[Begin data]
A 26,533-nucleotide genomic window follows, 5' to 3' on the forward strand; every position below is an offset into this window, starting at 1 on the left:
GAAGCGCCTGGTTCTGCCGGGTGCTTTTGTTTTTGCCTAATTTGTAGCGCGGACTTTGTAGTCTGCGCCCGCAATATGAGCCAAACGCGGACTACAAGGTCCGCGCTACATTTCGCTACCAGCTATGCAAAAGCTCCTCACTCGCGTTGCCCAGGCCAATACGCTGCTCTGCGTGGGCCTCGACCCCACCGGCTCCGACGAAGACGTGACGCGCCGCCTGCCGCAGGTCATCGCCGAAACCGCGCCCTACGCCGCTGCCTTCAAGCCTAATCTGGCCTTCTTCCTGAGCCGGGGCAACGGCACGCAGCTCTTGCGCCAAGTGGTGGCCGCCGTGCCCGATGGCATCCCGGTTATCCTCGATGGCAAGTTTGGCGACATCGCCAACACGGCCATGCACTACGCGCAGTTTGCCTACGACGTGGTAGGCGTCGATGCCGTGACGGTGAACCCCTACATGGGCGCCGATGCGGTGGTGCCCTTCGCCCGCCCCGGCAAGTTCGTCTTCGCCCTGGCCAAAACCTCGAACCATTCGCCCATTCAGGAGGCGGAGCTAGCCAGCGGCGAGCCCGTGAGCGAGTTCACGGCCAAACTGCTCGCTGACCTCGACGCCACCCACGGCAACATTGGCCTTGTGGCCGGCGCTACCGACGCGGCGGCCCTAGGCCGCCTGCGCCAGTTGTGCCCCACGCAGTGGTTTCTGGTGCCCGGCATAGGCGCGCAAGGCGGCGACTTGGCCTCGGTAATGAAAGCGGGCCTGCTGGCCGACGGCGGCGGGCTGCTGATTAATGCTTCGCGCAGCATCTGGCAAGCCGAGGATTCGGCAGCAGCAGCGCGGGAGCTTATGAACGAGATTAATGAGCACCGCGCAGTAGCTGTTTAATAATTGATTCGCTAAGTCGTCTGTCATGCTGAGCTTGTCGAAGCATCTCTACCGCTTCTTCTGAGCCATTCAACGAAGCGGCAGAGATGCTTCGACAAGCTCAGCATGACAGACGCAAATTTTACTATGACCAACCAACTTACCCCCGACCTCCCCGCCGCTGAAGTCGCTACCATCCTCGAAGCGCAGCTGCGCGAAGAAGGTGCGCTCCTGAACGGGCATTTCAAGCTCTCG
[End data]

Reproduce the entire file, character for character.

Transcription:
A 26,533-nucleotide genomic window follows, 5' to 3' on the forward strand; every position below is an offset into this window, starting at 1 on the left:
GAAGCGCCTGGTTCTGCCGGGTGCTTTTGTTTTTGCCTAATTTGTAGCGCGGACTTTGTAGTCTGCGCCCGCAATATGAGCCAAACGCGGACTACAAGGTCCGCGCTACATTTCGCTACCAGCTATGCAAAAGCTCCTCACTCGCGTTGCCCAGGCCAATACGCTGCTCTGCGTGGGCCTCGACCCCACCGGCTCCGACGAAGACGTGACGCGCCGCCTGCCGCAGGTCATCGCCGAAACCGCGCCCTACGCCGCTGCCTTCAAGCCTAATCTGGCCTTCTTCCTGAGCCGGGGCAACGGCACGCAGCTCTTGCGCCAAGTGGTGGCCGCCGTGCCCGATGGCATCCCGGTTATCCTCGATGGCAAGTTTGGCGACATCGCCAACACGGCCATGCACTACGCGCAGTTTGCCTACGACGTGGTAGGCGTCGATGCCGTGACGGTGAACCCCTACATGGGCGCCGATGCGGTGGTGCCCTTCGCCCGCCCCGGCAAGTTCGTCTTCGCCCTGGCCAAAACCTCGAACCATTCGCCCATTCAGGAGGCGGAGCTAGCCAGCGGCGAGCCCGTGAGCGAGTTCACGGCCAAACTGCTCGCTGACCTCGACGCCACCCACGGCAACATTGGCCTTGTGGCCGGCGCTACCGACGCGGCGGCCCTAGGCCGCCTGCGCCAGTTGTGCCCCACGCAGTGGTTTCTGGTGCCCGGCATAGGCGCGCAAGGCGGCGACTTGGCCTCGGTAATGAAAGCGGGCCTGCTGGCCGACGGCGGCGGGCTGCTGATTAATGCTTCGCGCAGCATCTGGCAAGCCGAGGATTCGGCAGCAGCAGCGCGGGAGCTTATGAACGAGATTAATGAGCACCGCGCAGTAGCTGTTTAATAATTGATTCGCTAAGTCGTCTGTCATGCTGAGCTTGTCGAAGCATCTCTACCGCTTCTTCTGAGCCATTCAACGAAGCGGCAGAGATGCTTCGACAAGCTCAGCATGACAGACGCAAATTTTACTATGACCAACCAACTTACCCCCGACCTCCCCGCCGCTGAAGTCGCTACCATCCTCGAAGCGCAGCTGCGCGAAGAAGGTGCGCTCCTGAACGGGCATTTCAAGCTCTCG